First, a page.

Why do knowledge management efforts get started? Read on for five typical initial reasons and five more enduring reasons.
- An outside consultant advises management to start formally sharing knowledge, form communities of practice, implement an enterprise social network, or undertake some other initiative which is in vogue. Management has decided to take this advice and assigns someone to get it started, who is told to work with the consultant as the internal program manager.
- A senior leader heard or read about knowledge management or social media and thinks their organization should be doing it. A person or team is given the task of investigating it further.
- An organization has some knowledge-sharing processes or tools and wants to coordinate them into a coherent program. An individual volunteers or is asked to take the lead.
- Competitors are known for their KM efforts, and an organization wants to keep up with them. A senior leader challenges someone to come up with an initiative as good as or better than what the competition is doing.
- Members of an organization have complained that it is difficult to share what they know, innovate or invent, find information or locate content to reuse, collaborate with colleagues, or learn from others. A visionary who is passionate about improving on the status quo takes on the challenge of addressing these concerns.
Here are five more enduring reasons. Knowledge management enables an organization to better:
- Share what has been learned, created, and proved to allow others to learn from the experience of the organization and reuse what has already been done. This provides a supply of knowledge.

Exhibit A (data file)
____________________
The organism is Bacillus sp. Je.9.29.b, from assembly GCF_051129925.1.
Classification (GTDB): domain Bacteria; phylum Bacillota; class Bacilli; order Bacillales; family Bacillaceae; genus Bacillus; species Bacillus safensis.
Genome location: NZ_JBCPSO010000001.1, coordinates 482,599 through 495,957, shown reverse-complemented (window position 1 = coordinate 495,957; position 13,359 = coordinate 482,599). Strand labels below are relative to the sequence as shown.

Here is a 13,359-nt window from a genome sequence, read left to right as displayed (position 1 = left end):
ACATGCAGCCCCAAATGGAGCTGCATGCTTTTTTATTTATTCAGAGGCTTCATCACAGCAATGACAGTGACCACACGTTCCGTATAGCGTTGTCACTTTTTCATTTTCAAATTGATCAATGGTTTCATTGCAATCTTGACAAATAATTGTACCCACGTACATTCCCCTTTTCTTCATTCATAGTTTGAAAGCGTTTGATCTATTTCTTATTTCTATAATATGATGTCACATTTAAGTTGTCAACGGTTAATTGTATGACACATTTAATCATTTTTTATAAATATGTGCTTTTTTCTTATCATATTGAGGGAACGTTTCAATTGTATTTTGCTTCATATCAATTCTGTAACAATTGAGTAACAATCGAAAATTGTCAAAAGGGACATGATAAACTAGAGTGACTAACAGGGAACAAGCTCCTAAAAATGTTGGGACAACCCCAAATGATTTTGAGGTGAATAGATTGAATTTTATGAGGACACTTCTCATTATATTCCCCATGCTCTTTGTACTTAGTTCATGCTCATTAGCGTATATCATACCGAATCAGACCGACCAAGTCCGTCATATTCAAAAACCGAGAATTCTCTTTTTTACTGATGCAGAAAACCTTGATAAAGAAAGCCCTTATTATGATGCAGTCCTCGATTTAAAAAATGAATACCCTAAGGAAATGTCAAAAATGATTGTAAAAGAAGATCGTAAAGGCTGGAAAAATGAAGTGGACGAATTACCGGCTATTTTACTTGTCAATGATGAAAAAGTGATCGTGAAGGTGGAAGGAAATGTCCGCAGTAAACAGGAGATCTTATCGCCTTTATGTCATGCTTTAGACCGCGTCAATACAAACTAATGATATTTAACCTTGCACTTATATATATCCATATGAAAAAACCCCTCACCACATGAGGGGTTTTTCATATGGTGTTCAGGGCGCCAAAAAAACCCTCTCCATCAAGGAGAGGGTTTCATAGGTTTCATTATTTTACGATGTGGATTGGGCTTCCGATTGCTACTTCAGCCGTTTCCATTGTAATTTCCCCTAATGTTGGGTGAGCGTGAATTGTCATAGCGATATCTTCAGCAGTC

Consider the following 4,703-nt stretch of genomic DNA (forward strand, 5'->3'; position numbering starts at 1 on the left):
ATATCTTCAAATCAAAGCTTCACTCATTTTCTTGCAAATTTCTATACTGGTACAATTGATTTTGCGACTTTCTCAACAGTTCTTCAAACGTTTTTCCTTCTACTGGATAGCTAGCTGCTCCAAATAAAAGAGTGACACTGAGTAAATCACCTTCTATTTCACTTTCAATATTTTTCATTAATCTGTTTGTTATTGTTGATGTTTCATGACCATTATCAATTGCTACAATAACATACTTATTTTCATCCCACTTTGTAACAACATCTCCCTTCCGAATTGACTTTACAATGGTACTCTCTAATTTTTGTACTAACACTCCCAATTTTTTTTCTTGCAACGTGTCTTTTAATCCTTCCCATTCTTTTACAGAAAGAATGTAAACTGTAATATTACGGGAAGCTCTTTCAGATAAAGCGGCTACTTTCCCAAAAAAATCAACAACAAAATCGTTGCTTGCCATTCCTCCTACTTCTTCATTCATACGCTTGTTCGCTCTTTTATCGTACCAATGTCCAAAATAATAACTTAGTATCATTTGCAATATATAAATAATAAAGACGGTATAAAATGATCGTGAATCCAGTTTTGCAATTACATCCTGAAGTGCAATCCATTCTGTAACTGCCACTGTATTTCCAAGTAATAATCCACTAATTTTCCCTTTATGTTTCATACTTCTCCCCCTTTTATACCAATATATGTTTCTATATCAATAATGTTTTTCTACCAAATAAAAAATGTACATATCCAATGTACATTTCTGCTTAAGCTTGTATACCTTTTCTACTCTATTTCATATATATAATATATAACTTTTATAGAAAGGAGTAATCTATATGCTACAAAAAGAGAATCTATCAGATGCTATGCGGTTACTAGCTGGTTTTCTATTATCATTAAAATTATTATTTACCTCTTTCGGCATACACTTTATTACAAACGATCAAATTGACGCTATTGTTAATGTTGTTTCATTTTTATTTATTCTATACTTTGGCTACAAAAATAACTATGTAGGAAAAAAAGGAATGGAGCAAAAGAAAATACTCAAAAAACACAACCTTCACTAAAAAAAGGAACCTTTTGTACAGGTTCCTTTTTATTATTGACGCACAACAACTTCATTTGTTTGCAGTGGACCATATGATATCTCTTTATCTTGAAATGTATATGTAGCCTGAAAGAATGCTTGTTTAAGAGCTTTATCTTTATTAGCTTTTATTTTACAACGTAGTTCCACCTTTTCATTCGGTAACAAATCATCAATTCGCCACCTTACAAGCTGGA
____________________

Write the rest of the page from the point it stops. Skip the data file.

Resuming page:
- Innovate by being more creative, inventive, and imaginative, resulting in breakthroughs from bold new ways of thinking and doing. This creates new knowledge.
- Reuse what others have already learned, created, and proved to save time and money, minimize risk, and be more effective. This creates a demand for knowledge.
- Collaborate with others to yield better results, benefit from diverse perspectives, and tap the experience and expertise of many other people. This allows knowledge to flow at the time of need, creates communities, and takes advantage of the strength in numbers.
- Learn by doing, from others, and from existing information to perform better, solve and avoid problems, and make good decisions. Learning is the origin of knowledge.
For more specific reasons for starting a KM program, see:
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Stan Garfield on KM thought leader Nancy White who supports communications for NGOs and NPOs thinking in, out, around, and beside the box.
Stan Garfield on KM thought leader Beverly Wenger-Trayner who develops strategies for cultivating communities, networks, and social learning.
Knowledge curation is part of KM and involves taking existing information and making it more useful.
Stan Garfield on KM thought leader Ana Neves; she guides organizations on how to increase performance through KM, social networks, and social tools
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